Hurricane Harvey, Toxic Waste Sites, and Pollution

Bikes For Harvey
photo via Yellow Bike Project

In the week when Hurricane Harvey made landfall in Texas, more than 46 industrial facilities released an estimated 4.6 million pounds of chemicals and pollutants into the air (an amount that exceeded legal state limits). That’s according to an analysis conducted by the Environmental Defense Fund, Air Alliance Houston and Public Citizen and reported by the New York Times.

And that’s not all. At least 14 toxic waste sites have also been flooded or damaged and nearly 100 spills of hazardous substances have been reported. You can look through a map (produced by the New York Times) of all the reported spill sites here>>

Hurricane Harvey Pollution

photo via the New York Times

The nonprofit organization Environment Texas is also reporting that there have been reports of spilled oil, gas, and other fluids in at least 20 different locations. One report produced by the Texas Railroad Commission (which regulates the state’s oil and gas industry) found that, “oil stains are visible in trees 10-feet above ground level at a site about one-half mile from the location pad.”

So where is it all coming from?
As you probably know, Houston is a major industrial hub. Because of the storm, some of these refineries and chemical plants were forced to shut down (and release chemicals in the air while doing so). Other facilities were actually damaged by the storm and released chemicals/oil involuntarily. Famously, a chemical plant in Crosby, Texas lost its electricity in the storm, which forced the chemicals it was storing to explode and catch fire. Still other sites are home to wastewater storage tanks and even storage pits, raising fears of water contamination as the floodwaters inundated them.

What’s the impact?
At the moment, it’s difficult to asses the full impact of the situation. As the New York Times reports, the Texas Commission on Environmental Quality has said that they’re not detecting emissions at a level that could be harmful to human health. The EPA has also issued a statement saying that residents should not be concerned about air quality issues. 

However, many environmental organizations and groups on the ground remain vigilant about the longterm environmental effects from Hurricane Harvey, especially when it comes to the polluted floodwaters. As Environment Texas reports, research from past oil spills have found evidence of neurological damage, eye irritation, and breathing problems in exposed residents. Houston residents are reporting itchiness, coughing, and skin infections from dealing with the floodwaters as they begin to try and reenter and repair their homes.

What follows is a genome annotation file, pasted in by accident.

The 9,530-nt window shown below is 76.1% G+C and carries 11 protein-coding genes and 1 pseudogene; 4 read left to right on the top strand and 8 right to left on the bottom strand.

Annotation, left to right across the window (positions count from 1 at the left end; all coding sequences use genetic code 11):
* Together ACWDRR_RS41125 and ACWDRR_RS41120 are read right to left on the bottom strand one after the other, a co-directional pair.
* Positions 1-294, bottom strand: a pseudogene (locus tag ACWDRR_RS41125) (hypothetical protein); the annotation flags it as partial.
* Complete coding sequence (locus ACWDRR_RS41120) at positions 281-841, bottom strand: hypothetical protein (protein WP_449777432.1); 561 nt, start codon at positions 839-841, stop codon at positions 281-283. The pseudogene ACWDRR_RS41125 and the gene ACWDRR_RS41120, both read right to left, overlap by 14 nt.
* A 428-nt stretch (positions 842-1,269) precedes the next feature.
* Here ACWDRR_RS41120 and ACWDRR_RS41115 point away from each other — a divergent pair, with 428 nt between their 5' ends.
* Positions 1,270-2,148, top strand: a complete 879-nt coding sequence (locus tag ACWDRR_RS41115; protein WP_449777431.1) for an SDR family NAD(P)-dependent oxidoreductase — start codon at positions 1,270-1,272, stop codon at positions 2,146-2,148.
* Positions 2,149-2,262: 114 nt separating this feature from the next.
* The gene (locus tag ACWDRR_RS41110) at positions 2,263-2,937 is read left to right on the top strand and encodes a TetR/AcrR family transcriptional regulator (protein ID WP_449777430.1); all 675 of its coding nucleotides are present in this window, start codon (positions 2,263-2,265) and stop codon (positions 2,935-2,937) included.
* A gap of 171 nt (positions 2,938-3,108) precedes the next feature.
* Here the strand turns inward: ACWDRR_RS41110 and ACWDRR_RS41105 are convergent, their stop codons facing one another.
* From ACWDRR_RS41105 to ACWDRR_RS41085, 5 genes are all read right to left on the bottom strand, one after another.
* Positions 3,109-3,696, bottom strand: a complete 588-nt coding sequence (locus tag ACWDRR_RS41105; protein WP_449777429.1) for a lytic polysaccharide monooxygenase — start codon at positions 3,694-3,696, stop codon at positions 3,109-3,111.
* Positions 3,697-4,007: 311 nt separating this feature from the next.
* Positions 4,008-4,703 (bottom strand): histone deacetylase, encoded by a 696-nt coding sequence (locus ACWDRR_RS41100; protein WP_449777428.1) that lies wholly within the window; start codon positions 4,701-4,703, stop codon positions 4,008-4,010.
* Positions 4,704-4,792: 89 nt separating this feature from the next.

What comes next? How can Texas better prepare for the future?
Already, several environmental organizations are calling for new regulations to make Texas’ oil, gas, and chemical industries more resilient in the future (especially as climate change threatens to make extreme weather events more frequent).

Texas’ lax reporting requirements have also come under criticism since Hurricane Harvey. The state’s rules make it difficult for Texans to know exactly which chemicals companies are storing in their facilities and using in drilling operations. As the Texas Tribune reports, federal law requires companies to make a list of certain hazardous chemicals on site and submit them to state and local officials in something called a Tier II report. For years, these reports were available upon request to homeowners, the media, and the public. In 2014, when he was still attorney general, now-Governor Greg Abbot ruled that state agencies can withhold that information, citing national security risks.

How can you help?

  • In order to ensure that the Hurricane Harvey recovery efforts are equitable, the Sierra Club has teamed up with affected communities to raise money. They’re asking people to create a fundraising page here>> Every dollar you raise will go toward groups working on the ground to mitigate the hurricane’s environmental effects—from chemical hazards to structural damage—and support urgent relief efforts.
  • Many Texas farmers and ranchers also suffered severe damage to their property during the hurricane. The nonprofit organization Texas Center For Local Food is leading a fundraising effort to help support sustainable and organic family farmers and ranchers as they rebuild after the storm. You can donate here>>
  • The Yellow Bike Project is refurbishing bikes and sending them to those who have been affected by Hurricane Harvey (both on the coast and in the Austin area). If you’ve got a bike that you don’t use anymore and would like to donate, you can drop it off at their shop(1216 Webberville Road) anytime during business hours. They’re also looking for volunteer mechanics who can help fix up the bikes before they’re sent out to our fellow Texans in need. You can learn more about how to sign up to volunteer here>>

 

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